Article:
When you sit down to breakfast, how often do you say to yourself, “How many verbs will I be eating this morning?” Never, right? Who would ever think that? In what alternate universe would that be an issue? Who even cares? Well, here’s how the bizarre idea of food verbs came into my consciousness. I subscribe to Merriam-Webster’s word of the day. In their daily newsletter are a number of interesting, unusual facts and concepts. One morning, M-W’s word of the day came in followed by the phrase, 13 breakfast foods that are verbs. My immediate response was, “Say what? Seriously?” Curiosity got the better of me so I read on.
Before I continue, I will apologize ahead of time for any use of these verbs that are real groaners. It is so tempting to milk some of the food items in the worst ways, but I will refrain from hamming things up too much. I did hash over the list to see how to incorporate all of it in this blog. Okay. Enough. I will no longer fritter away my time and yours.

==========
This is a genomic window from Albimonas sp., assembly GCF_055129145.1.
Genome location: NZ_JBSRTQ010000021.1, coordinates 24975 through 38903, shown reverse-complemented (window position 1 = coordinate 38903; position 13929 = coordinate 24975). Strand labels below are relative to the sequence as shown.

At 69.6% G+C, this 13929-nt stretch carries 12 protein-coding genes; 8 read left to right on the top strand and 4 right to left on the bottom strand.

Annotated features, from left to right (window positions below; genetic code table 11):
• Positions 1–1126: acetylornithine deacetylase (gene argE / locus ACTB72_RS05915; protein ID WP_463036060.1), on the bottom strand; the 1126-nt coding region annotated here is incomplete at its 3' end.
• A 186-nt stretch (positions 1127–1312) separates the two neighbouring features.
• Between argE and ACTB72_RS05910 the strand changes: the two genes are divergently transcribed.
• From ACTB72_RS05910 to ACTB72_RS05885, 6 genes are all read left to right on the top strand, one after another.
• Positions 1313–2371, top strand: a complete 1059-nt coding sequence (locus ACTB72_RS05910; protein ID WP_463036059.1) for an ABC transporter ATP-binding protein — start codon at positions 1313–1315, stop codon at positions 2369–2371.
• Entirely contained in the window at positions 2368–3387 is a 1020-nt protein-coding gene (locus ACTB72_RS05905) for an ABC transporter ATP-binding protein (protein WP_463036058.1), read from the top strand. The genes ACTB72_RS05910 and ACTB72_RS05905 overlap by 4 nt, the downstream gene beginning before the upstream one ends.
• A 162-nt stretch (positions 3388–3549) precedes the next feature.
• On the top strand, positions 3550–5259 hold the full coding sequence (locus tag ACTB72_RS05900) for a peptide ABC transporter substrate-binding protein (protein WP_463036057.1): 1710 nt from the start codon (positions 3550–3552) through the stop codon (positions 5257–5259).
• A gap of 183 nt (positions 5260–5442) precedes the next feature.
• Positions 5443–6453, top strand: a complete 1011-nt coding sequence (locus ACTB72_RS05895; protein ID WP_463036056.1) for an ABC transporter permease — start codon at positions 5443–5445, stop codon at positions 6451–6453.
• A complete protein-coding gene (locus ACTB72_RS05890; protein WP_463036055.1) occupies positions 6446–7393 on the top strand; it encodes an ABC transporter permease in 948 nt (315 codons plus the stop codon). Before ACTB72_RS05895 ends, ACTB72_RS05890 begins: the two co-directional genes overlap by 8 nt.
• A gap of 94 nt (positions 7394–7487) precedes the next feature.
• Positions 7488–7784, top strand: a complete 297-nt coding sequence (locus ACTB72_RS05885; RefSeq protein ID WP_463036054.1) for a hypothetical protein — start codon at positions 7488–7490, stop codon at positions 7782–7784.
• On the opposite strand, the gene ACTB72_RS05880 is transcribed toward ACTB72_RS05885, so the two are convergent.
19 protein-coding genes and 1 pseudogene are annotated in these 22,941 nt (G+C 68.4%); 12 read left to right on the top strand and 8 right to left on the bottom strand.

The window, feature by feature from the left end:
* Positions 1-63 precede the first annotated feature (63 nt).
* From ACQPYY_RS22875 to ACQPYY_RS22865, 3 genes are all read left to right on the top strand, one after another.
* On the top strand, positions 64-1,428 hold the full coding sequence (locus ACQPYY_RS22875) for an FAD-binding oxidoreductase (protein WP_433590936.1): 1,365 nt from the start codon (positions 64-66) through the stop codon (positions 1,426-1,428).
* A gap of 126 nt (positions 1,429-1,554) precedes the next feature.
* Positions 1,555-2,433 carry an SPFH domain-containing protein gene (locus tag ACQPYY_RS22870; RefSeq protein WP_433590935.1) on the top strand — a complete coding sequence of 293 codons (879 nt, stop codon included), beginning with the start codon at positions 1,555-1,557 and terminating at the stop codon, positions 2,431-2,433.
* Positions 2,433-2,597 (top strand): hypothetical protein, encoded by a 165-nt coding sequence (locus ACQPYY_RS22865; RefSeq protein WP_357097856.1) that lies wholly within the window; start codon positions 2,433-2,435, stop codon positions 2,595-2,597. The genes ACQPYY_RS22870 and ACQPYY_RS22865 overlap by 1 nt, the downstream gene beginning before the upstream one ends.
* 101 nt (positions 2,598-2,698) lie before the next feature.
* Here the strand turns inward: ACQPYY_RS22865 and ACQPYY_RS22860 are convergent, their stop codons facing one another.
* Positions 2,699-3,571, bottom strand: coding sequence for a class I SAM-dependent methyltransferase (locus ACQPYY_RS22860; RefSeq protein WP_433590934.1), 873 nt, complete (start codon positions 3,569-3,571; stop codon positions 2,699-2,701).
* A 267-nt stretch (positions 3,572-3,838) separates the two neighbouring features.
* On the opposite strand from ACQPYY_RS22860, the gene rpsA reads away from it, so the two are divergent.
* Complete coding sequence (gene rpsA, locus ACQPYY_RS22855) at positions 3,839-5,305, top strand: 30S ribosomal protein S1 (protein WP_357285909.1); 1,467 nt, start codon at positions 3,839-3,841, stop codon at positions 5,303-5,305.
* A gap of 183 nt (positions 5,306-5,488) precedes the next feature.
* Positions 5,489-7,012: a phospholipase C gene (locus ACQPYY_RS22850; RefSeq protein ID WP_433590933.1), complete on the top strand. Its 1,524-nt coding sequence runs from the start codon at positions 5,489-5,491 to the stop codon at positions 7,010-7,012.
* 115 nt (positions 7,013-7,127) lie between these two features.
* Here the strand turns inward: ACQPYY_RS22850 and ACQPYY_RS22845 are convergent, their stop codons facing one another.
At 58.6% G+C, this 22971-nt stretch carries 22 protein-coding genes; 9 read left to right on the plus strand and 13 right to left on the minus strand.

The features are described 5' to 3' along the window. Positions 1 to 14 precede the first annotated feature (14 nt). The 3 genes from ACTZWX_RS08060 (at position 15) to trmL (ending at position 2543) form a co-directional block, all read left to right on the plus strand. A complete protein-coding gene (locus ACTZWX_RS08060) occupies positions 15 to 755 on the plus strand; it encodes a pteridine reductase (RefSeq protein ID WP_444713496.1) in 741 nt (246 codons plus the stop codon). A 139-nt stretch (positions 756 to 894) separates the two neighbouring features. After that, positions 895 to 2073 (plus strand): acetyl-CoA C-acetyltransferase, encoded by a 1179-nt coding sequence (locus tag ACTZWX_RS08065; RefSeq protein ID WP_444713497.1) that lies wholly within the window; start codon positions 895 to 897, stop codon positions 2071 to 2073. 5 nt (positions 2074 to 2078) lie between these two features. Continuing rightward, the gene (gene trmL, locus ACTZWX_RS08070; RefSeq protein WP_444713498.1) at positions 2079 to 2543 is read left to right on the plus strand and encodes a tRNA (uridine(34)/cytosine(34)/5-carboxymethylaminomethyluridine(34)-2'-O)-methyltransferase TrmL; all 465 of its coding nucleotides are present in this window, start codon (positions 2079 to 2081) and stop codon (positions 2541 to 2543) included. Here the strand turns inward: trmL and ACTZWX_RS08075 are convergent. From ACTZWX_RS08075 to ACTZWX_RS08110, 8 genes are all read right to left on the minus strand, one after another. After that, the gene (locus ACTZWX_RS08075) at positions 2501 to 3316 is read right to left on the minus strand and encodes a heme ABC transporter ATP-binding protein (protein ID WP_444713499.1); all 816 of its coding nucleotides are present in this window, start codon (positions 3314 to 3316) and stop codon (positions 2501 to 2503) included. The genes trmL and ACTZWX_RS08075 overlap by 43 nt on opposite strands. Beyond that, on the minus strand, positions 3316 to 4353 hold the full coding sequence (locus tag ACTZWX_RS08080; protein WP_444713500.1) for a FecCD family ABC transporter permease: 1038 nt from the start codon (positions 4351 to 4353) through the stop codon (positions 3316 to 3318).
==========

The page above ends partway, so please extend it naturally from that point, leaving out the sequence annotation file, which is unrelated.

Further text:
The history of these foods both as nouns and subsequently verbs was quite fascinating to learn. While pancake as a noun came into being in the 13th century, it wasn’t until the 19th century that it started to be used as a verb. To pancake someone meant to knock them flat or flatten him. Next we have some obvious ones such as egg used to egg someone on to encourage him to do something foolish. Cream as in defeating decisively came from beating a substance into a creamy or frothy consistency.
Waffle as a verb came from the obsolete woff, which means yelp referring to a puppy that didn’t know what it wanted. From that came waffle meaning indecisive, flip flop, yoyo, waver, etc. The British meaning of waffle is to blather, talk on and on saying nothing.
Surprisingly, sugar as a verb first sweetens the language in the 15th century with the figurative meaning "to make palatable or attractive," as in "a story sugared with romance" or "the gentleman sugared his request with a smile. At one point sugar was used to sweeten a bitter pill, literally. Eventually, we began sugar coating difficult things to make them seem less difficult.
In the 18th century Buttering somebody up was used as flattery. Still is. Jam came from pressing, squeezing, crushing, blocking primarily fruits. Now we might hear how someone jammed everything into a small space, or jamming on the brakes, etc.
The full explanations of all the breakfast verbs was extremely interesting and quite juicy, but too lengthy to describe in a short blog. With that, I will tell you I am now toast. See you next week.
Comments are welcomed.